Holding a sphere up in the sunlight in the direction of the moon, the sphere will show the same phase as does the moon. Of course it has to, because the sun is so far away that its rays hitting the moon and the ones hitting the sphere are pretty much parallel.
If the sun wasn’t so far away, what would we see?
So the only way we can explain that the lit and dark sides of the sphere and the moon are the same is that the light lighting both of them comes in parallel, which can only be the case of the sun is very very very far away compared to the distance of earth, sphere and moon.
Relating the phases of the moon to one side of the moon being lit by the sun and the other side being in the dark sometimes appears a bit unintuitive. One thing that books and “the internet” always recommend is holding up a sphere in the direction of the moon and pointing out how the same side of the sphere and the moon are lit.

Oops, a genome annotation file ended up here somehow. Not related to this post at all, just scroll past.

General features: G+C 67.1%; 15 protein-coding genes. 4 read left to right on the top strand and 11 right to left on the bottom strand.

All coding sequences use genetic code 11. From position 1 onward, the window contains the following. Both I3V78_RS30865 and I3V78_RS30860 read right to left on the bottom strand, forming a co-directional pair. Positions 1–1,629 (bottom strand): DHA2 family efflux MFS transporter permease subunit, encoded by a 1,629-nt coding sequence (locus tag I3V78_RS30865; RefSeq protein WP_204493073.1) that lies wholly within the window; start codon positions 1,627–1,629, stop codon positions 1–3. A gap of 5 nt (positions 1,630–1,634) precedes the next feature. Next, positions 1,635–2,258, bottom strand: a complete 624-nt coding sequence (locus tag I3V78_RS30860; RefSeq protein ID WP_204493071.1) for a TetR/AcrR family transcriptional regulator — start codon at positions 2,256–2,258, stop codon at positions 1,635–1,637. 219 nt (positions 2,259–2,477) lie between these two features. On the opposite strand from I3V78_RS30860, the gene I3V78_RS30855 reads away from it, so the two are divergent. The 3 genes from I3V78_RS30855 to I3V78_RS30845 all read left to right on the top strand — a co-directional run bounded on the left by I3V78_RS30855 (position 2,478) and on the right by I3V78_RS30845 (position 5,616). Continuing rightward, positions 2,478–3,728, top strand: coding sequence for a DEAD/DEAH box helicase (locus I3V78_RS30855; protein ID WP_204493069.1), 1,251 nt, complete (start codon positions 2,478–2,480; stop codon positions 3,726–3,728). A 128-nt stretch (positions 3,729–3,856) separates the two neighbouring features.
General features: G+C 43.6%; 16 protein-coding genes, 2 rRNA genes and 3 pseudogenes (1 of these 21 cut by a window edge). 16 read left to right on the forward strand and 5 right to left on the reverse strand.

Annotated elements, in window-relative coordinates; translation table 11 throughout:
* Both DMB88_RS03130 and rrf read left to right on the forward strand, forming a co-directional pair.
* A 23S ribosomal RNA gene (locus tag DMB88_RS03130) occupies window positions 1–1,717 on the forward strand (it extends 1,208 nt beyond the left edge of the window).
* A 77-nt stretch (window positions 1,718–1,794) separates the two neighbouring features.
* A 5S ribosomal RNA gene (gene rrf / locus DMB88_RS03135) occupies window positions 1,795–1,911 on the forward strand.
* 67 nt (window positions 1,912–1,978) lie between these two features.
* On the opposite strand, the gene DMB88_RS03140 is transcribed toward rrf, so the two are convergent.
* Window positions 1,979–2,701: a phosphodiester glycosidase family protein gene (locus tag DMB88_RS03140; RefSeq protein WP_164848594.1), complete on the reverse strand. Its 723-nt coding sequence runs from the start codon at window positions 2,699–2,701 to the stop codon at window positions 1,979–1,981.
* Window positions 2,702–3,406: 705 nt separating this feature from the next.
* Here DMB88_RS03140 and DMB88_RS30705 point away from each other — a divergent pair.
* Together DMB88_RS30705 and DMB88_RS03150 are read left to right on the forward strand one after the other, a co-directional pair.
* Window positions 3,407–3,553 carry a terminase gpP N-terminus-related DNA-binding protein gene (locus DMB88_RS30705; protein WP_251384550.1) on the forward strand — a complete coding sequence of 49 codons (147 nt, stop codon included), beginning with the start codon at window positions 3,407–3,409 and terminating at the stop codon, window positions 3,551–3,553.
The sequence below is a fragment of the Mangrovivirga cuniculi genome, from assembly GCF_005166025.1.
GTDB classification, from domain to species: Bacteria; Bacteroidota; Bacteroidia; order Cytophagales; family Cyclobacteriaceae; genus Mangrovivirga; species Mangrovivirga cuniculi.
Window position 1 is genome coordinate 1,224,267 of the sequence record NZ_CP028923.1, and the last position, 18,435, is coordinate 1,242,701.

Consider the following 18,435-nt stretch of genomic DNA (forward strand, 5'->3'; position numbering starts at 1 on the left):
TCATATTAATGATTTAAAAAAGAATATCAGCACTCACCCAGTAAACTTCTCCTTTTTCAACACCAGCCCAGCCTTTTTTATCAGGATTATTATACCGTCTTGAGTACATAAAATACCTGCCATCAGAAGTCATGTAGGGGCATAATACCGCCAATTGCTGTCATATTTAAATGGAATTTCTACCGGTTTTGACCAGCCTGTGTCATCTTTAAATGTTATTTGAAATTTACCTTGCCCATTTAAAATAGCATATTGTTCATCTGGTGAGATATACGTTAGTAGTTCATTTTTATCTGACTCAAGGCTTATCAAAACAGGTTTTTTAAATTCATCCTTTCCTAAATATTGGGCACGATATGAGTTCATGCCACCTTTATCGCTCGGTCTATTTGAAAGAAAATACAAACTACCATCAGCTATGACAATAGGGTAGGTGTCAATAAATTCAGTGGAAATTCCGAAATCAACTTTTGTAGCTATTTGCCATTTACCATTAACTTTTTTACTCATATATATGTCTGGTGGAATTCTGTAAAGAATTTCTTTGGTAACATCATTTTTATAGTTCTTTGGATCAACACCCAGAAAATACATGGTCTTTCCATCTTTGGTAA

I’ve tried this before using apples or other fruit that I had on me when I happened to see the moon in the sky, but it is not really satisfying. Fruit in the sun always look like fruit in the sun, plus it is really hard to photograph (or can you spot the moon above the nectarine in the picture below?).
So I was really happy when I managed to take the pictures below:
This is the first time I felt like it actually worked for me.